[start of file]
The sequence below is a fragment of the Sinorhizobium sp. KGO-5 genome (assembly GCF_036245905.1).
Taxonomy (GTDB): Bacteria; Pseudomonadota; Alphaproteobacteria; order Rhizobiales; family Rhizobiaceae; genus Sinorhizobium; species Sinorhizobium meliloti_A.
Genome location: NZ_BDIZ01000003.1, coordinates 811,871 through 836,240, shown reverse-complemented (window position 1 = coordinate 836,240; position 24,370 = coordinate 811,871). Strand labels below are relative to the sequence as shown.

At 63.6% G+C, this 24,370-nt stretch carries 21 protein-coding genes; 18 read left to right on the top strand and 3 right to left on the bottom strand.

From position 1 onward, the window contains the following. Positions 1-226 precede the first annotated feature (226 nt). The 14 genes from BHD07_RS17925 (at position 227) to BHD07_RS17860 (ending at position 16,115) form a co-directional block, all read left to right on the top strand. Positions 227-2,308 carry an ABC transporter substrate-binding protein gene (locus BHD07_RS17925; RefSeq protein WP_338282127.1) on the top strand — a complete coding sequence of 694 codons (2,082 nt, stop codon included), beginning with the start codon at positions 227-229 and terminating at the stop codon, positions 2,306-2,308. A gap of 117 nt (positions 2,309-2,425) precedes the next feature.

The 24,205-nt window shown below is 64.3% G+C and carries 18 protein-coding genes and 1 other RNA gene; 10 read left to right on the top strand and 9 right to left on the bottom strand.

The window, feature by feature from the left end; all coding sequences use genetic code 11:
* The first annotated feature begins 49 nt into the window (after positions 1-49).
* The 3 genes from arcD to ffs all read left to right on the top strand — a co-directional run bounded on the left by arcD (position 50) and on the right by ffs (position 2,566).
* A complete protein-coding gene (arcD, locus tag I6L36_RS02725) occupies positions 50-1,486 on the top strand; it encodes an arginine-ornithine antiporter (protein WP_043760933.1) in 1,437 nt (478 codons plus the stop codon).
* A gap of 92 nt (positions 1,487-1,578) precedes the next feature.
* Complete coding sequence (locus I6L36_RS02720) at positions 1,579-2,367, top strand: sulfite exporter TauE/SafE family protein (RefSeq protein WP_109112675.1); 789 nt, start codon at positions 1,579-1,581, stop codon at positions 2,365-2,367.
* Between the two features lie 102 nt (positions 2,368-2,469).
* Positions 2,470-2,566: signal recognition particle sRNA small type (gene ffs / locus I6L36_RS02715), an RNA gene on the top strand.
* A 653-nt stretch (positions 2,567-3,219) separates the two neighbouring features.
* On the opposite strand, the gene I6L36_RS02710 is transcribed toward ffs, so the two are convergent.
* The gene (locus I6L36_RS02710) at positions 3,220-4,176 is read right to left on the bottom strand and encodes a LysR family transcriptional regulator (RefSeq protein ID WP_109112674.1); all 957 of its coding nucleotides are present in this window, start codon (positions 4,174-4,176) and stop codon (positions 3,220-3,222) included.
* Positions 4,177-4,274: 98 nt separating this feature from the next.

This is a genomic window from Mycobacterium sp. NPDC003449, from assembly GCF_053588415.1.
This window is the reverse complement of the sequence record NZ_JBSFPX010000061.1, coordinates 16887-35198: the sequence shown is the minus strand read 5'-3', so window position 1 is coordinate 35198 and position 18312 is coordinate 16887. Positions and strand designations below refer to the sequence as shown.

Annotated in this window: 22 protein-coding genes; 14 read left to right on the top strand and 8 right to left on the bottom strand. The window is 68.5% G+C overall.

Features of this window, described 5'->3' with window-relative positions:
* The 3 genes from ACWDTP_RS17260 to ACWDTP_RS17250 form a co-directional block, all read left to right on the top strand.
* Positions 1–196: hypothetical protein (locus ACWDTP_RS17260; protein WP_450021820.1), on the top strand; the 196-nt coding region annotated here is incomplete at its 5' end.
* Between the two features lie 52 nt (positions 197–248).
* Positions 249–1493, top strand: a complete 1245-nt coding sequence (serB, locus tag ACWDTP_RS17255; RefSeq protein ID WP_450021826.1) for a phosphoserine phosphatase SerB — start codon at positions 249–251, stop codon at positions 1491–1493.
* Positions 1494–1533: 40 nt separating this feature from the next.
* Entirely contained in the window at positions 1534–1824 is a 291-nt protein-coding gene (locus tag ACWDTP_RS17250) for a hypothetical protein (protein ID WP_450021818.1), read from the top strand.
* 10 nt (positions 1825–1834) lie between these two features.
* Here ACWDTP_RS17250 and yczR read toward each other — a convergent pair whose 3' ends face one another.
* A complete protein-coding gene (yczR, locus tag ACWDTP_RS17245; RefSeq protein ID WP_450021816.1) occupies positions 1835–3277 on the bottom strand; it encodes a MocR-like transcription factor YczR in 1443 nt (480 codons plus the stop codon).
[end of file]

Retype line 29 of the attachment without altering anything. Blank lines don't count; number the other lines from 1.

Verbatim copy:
* 10 nt (positions 1825–1834) lie between these two features.